“This is the Normal Route or Ruta Normal. There are other more technical routes. For our expedition we chose the Normal Route combined with a traverse that comes down through Plaza de Mulas and out through the Horcones Valley and Plaza Confluencia,” Renée said.
“The summit push is long and arduous. It entails an elevation gain of almost 1,000 metres to reach the summit at 6,961 metres. This is the highest point in the southern hemisphere,” she added.
Success Is Not Just At The Summit
Only two of the team members experienced the traverse and Plaza de Mulas. The rest of the team went back to Los Penitentes through the Vacas Valley. They were driven to Plaza Confluencia, spending a night there as they waited for Captain Zabil and Stephanie to rejoin the team.
“I believe it is a harder and braver thing to stop and recognise that you have reached your limit. It doesn’t matter if you don’t summit, even if your are just an hour away. More importantly you have come away from the adventure safely.”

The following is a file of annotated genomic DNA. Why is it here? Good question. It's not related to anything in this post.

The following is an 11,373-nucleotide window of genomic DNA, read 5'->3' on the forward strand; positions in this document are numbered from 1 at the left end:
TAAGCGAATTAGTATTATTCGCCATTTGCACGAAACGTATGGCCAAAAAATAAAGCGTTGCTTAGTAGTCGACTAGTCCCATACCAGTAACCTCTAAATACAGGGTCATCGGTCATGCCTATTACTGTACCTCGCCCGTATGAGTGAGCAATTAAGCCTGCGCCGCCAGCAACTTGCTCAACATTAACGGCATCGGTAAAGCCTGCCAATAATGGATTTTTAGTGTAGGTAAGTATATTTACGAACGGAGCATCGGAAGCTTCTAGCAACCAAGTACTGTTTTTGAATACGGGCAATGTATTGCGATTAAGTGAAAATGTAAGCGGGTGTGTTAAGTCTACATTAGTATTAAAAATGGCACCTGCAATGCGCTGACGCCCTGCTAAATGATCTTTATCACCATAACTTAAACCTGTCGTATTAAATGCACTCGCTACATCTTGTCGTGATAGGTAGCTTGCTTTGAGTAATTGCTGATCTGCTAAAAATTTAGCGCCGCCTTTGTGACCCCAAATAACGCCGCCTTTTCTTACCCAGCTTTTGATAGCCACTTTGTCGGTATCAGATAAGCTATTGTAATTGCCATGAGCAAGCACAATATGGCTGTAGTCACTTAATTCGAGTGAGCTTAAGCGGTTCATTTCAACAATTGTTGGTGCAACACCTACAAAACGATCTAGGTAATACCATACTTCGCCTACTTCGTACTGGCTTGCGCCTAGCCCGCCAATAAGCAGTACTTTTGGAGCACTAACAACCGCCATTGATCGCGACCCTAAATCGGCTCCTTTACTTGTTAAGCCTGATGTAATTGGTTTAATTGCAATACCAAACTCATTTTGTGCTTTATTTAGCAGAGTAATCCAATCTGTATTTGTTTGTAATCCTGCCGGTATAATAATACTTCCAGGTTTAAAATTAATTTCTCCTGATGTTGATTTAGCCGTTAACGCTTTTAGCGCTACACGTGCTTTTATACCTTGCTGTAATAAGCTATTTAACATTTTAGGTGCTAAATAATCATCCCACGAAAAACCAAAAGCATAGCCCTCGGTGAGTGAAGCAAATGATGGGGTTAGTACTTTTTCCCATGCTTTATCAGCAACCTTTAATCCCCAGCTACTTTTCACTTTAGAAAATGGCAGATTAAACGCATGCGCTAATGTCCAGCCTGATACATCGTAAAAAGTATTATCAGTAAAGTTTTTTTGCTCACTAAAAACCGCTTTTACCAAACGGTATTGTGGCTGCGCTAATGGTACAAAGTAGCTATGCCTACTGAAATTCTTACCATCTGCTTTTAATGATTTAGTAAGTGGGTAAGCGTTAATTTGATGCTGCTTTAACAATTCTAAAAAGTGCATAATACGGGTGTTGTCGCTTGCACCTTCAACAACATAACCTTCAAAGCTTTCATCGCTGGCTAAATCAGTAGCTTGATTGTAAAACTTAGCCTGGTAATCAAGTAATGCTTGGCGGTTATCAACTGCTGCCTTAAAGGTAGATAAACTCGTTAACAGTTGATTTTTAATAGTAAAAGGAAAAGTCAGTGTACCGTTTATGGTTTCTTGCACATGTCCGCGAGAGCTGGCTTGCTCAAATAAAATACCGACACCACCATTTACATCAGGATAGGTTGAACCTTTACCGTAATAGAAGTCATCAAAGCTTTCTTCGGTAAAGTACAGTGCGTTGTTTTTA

Mission Accomplished… A Documentary On Cancer Awareness
Disappointed yet proud. Attempting to conquer Mount Aconcagua is a feat in itself. The team’s primary objective to create cancer awareness was achieved. A two-hour documentary, Climb With Pride Aconcagua Expedition was aired by ASTRO television. It was a collaboration of footage from team members Brad Clement and Harun Rahman of Nuvista Media. Brad is a filmmaker at Spindrift Films and had joined the team from Boulder, Colorado USA. That they also garnered media coverage in Argentina was indeed a bonus.
What Would You Do If You Got Hit With A Second Diagnosis Of Cancer?
Just as Renée was soaking up her double success of conquering both cancer and Aconcagua, she was thrown another curve ball. It was a second diagnosis of cancer. Unfortunately for Renée, lightning did strike twice, a stern reminder that with cancer, there is every likelihood of a recurrence. Reality is often less predictable than a mathematically derived odds.
Does this spell the end of Renée’s journey? Will she throw in the towel and simply play the hand that life had dealt her? Or will she fight back and triumph again for the second time? Stay with us for the next episode, where we will dive into Renée’s battle with cancer… again…
The Breast Cancer Foundation is a ready source of support for survivors and patients to continue to live their best life. Do visit their website for more information.